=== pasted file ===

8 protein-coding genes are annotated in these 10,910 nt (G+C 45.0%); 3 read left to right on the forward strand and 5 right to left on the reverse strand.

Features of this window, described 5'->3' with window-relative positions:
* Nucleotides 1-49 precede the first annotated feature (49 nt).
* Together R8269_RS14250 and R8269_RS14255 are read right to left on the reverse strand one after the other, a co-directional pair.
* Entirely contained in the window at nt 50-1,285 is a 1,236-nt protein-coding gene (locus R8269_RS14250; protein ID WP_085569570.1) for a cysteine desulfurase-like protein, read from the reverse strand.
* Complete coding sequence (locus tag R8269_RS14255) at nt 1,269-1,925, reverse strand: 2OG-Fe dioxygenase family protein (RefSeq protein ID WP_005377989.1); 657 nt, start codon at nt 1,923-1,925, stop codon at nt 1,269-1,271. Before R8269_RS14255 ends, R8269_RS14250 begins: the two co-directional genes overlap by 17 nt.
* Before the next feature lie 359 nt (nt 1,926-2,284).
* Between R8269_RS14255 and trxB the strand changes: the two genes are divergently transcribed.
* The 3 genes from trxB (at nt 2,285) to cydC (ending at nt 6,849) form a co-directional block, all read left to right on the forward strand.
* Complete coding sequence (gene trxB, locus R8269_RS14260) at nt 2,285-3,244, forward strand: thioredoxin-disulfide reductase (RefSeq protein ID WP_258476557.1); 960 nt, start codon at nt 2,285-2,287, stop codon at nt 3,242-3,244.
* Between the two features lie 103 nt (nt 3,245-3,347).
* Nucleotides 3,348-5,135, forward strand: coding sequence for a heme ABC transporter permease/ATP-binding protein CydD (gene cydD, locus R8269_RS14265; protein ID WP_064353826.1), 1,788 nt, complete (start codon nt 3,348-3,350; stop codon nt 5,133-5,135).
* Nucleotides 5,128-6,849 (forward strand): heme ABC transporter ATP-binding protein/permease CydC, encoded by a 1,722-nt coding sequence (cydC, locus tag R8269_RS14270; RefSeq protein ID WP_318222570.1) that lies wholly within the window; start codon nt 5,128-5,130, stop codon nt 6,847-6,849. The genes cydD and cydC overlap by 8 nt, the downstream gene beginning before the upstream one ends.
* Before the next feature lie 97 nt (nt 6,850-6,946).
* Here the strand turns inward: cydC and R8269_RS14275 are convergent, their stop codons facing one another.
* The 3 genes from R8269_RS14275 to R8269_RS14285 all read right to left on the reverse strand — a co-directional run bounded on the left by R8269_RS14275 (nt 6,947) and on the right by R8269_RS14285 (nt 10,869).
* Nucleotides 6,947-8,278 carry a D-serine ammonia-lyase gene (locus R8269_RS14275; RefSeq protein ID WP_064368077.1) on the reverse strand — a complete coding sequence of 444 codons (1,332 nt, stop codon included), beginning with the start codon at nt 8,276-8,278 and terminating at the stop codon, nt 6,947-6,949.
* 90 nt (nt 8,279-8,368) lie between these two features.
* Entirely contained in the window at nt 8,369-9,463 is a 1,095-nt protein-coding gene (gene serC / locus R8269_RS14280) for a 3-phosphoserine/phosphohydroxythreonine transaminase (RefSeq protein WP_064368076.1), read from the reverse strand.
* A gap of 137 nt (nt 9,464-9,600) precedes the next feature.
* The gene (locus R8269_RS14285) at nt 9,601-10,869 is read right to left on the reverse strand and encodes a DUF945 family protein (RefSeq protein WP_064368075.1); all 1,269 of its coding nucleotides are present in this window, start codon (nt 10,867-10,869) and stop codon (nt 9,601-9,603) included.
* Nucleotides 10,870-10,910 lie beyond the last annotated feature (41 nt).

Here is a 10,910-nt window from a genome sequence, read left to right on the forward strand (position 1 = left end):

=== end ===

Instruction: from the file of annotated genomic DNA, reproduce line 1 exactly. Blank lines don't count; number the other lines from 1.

8 protein-coding genes are annotated in these 10,910 nt (G+C 45.0%); 3 read left to right on the forward strand and 5 right to left on the reverse strand.